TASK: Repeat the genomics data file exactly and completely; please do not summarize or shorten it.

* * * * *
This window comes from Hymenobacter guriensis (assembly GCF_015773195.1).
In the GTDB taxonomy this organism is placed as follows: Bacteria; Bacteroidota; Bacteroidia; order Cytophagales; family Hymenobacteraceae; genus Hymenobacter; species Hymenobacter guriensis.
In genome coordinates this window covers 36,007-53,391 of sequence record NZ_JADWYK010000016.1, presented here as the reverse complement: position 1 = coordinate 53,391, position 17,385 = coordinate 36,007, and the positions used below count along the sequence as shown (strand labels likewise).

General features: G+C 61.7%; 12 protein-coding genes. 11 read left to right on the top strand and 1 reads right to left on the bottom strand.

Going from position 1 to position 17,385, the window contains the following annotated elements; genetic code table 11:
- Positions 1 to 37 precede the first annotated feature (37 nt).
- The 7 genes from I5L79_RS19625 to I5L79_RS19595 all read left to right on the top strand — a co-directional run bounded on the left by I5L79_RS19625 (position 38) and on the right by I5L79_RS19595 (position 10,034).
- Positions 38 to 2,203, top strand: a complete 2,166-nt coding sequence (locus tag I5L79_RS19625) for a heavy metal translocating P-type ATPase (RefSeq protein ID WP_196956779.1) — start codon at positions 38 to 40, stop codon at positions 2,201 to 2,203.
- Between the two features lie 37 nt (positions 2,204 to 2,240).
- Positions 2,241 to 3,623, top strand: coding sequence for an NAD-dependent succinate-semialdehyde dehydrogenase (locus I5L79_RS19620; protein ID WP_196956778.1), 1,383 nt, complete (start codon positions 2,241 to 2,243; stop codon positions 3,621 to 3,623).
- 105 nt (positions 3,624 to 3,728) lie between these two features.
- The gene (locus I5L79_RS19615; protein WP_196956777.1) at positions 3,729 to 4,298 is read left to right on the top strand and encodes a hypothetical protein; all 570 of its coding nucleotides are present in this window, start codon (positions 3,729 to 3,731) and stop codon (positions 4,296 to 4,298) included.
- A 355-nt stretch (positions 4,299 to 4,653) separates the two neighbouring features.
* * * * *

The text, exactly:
This window comes from Hymenobacter guriensis (assembly GCF_015773195.1).
In the GTDB taxonomy this organism is placed as follows: Bacteria; Bacteroidota; Bacteroidia; order Cytophagales; family Hymenobacteraceae; genus Hymenobacter; species Hymenobacter guriensis.
In genome coordinates this window covers 36,007-53,391 of sequence record NZ_JADWYK010000016.1, presented here as the reverse complement: position 1 = coordinate 53,391, position 17,385 = coordinate 36,007, and the positions used below count along the sequence as shown (strand labels likewise).

General features: G+C 61.7%; 12 protein-coding genes. 11 read left to right on the top strand and 1 reads right to left on the bottom strand.

Going from position 1 to position 17,385, the window contains the following annotated elements; genetic code table 11:
- Positions 1 to 37 precede the first annotated feature (37 nt).
- The 7 genes from I5L79_RS19625 to I5L79_RS19595 all read left to right on the top strand — a co-directional run bounded on the left by I5L79_RS19625 (position 38) and on the right by I5L79_RS19595 (position 10,034).
- Positions 38 to 2,203, top strand: a complete 2,166-nt coding sequence (locus tag I5L79_RS19625) for a heavy metal translocating P-type ATPase (RefSeq protein ID WP_196956779.1) — start codon at positions 38 to 40, stop codon at positions 2,201 to 2,203.
- Between the two features lie 37 nt (positions 2,204 to 2,240).
- Positions 2,241 to 3,623, top strand: coding sequence for an NAD-dependent succinate-semialdehyde dehydrogenase (locus I5L79_RS19620; protein ID WP_196956778.1), 1,383 nt, complete (start codon positions 2,241 to 2,243; stop codon positions 3,621 to 3,623).
- 105 nt (positions 3,624 to 3,728) lie between these two features.
- The gene (locus I5L79_RS19615; protein WP_196956777.1) at positions 3,729 to 4,298 is read left to right on the top strand and encodes a hypothetical protein; all 570 of its coding nucleotides are present in this window, start codon (positions 3,729 to 3,731) and stop codon (positions 4,296 to 4,298) included.
- A 355-nt stretch (positions 4,299 to 4,653) separates the two neighbouring features.